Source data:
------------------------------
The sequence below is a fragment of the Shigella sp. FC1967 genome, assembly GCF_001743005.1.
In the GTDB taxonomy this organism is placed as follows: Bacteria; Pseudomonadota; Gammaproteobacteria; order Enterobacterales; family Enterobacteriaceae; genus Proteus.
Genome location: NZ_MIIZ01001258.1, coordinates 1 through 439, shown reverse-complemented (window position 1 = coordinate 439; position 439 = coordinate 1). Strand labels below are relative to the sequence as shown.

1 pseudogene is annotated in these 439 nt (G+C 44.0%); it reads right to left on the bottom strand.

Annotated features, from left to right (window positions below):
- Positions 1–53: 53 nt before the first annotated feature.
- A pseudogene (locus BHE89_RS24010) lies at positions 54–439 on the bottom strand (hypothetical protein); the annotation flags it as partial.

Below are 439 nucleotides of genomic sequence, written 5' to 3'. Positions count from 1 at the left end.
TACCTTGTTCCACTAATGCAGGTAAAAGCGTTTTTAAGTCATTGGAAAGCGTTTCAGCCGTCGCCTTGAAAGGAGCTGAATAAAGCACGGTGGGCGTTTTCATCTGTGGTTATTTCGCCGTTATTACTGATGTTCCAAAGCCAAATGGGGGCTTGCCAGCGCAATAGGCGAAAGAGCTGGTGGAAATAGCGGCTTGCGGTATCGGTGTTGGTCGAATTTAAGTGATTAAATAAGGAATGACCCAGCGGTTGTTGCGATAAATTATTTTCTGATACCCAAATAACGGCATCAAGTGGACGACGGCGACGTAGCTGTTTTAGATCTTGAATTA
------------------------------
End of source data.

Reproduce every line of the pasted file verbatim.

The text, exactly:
The sequence below is a fragment of the Shigella sp. FC1967 genome, assembly GCF_001743005.1.
In the GTDB taxonomy this organism is placed as follows: Bacteria; Pseudomonadota; Gammaproteobacteria; order Enterobacterales; family Enterobacteriaceae; genus Proteus.
Genome location: NZ_MIIZ01001258.1, coordinates 1 through 439, shown reverse-complemented (window position 1 = coordinate 439; position 439 = coordinate 1). Strand labels below are relative to the sequence as shown.

1 pseudogene is annotated in these 439 nt (G+C 44.0%); it reads right to left on the bottom strand.

Annotated features, from left to right (window positions below):
- Positions 1–53: 53 nt before the first annotated feature.
- A pseudogene (locus BHE89_RS24010) lies at positions 54–439 on the bottom strand (hypothetical protein); the annotation flags it as partial.

Below are 439 nucleotides of genomic sequence, written 5' to 3'. Positions count from 1 at the left end.
TACCTTGTTCCACTAATGCAGGTAAAAGCGTTTTTAAGTCATTGGAAAGCGTTTCAGCCGTCGCCTTGAAAGGAGCTGAATAAAGCACGGTGGGCGTTTTCATCTGTGGTTATTTCGCCGTTATTACTGATGTTCCAAAGCCAAATGGGGGCTTGCCAGCGCAATAGGCGAAAGAGCTGGTGGAAATAGCGGCTTGCGGTATCGGTGTTGGTCGAATTTAAGTGATTAAATAAGGAATGACCCAGCGGTTGTTGCGATAAATTATTTTCTGATACCCAAATAACGGCATCAAGTGGACGACGGCGACGTAGCTGTTTTAGATCTTGAATTA